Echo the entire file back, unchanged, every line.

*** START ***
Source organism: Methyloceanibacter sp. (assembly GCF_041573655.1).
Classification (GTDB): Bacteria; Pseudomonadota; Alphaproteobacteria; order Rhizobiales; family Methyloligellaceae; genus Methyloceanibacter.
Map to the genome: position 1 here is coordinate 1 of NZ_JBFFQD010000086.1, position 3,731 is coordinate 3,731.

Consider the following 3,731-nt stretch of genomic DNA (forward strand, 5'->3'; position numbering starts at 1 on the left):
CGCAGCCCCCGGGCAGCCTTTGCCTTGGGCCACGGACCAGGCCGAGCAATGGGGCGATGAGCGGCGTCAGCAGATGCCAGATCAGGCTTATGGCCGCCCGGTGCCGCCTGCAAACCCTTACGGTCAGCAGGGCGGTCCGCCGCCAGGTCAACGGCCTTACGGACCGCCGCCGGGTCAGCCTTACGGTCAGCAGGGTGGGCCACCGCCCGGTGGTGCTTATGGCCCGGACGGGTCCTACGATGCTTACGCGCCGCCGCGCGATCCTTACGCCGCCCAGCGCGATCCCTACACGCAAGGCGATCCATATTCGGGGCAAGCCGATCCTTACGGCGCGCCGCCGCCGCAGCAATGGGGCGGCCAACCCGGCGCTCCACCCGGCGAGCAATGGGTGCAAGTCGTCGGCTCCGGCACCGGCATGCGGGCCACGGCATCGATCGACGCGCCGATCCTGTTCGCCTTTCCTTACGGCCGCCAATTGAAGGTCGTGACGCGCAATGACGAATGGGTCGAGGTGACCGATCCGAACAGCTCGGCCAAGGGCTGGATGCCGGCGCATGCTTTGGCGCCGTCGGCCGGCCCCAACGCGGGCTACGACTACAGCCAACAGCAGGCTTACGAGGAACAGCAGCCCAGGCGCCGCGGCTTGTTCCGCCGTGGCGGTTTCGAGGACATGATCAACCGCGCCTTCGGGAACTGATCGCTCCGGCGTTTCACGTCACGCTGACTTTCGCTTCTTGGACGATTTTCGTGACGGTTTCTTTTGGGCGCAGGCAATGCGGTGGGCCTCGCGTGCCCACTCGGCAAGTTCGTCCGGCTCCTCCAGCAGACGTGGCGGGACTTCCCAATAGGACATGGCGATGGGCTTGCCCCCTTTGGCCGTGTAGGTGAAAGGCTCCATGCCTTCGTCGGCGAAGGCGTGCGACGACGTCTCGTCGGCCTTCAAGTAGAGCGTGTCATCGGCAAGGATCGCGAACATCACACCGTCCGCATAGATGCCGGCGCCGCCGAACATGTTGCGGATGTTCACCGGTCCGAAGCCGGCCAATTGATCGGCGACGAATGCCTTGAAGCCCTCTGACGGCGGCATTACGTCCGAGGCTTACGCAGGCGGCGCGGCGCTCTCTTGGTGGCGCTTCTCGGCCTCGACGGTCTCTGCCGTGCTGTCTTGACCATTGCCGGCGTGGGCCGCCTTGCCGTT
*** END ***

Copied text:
Source organism: Methyloceanibacter sp. (assembly GCF_041573655.1).
Classification (GTDB): Bacteria; Pseudomonadota; Alphaproteobacteria; order Rhizobiales; family Methyloligellaceae; genus Methyloceanibacter.
Map to the genome: position 1 here is coordinate 1 of NZ_JBFFQD010000086.1, position 3,731 is coordinate 3,731.

Consider the following 3,731-nt stretch of genomic DNA (forward strand, 5'->3'; position numbering starts at 1 on the left):
CGCAGCCCCCGGGCAGCCTTTGCCTTGGGCCACGGACCAGGCCGAGCAATGGGGCGATGAGCGGCGTCAGCAGATGCCAGATCAGGCTTATGGCCGCCCGGTGCCGCCTGCAAACCCTTACGGTCAGCAGGGCGGTCCGCCGCCAGGTCAACGGCCTTACGGACCGCCGCCGGGTCAGCCTTACGGTCAGCAGGGTGGGCCACCGCCCGGTGGTGCTTATGGCCCGGACGGGTCCTACGATGCTTACGCGCCGCCGCGCGATCCTTACGCCGCCCAGCGCGATCCCTACACGCAAGGCGATCCATATTCGGGGCAAGCCGATCCTTACGGCGCGCCGCCGCCGCAGCAATGGGGCGGCCAACCCGGCGCTCCACCCGGCGAGCAATGGGTGCAAGTCGTCGGCTCCGGCACCGGCATGCGGGCCACGGCATCGATCGACGCGCCGATCCTGTTCGCCTTTCCTTACGGCCGCCAATTGAAGGTCGTGACGCGCAATGACGAATGGGTCGAGGTGACCGATCCGAACAGCTCGGCCAAGGGCTGGATGCCGGCGCATGCTTTGGCGCCGTCGGCCGGCCCCAACGCGGGCTACGACTACAGCCAACAGCAGGCTTACGAGGAACAGCAGCCCAGGCGCCGCGGCTTGTTCCGCCGTGGCGGTTTCGAGGACATGATCAACCGCGCCTTCGGGAACTGATCGCTCCGGCGTTTCACGTCACGCTGACTTTCGCTTCTTGGACGATTTTCGTGACGGTTTCTTTTGGGCGCAGGCAATGCGGTGGGCCTCGCGTGCCCACTCGGCAAGTTCGTCCGGCTCCTCCAGCAGACGTGGCGGGACTTCCCAATAGGACATGGCGATGGGCTTGCCCCCTTTGGCCGTGTAGGTGAAAGGCTCCATGCCTTCGTCGGCGAAGGCGTGCGACGACGTCTCGTCGGCCTTCAAGTAGAGCGTGTCATCGGCAAGGATCGCGAACATCACACCGTCCGCATAGATGCCGGCGCCGCCGAACATGTTGCGGATGTTCACCGGTCCGAAGCCGGCCAATTGATCGGCGACGAATGCCTTGAAGCCCTCTGACGGCGGCATTACGTCCGAGGCTTACGCAGGCGGCGCGGCGCTCTCTTGGTGGCGCTTCTCGGCCTCGACGGTCTCTGCCGTGCTGTCTTGACCATTGCCGGCGTGGGCCGCCTTGCCGTT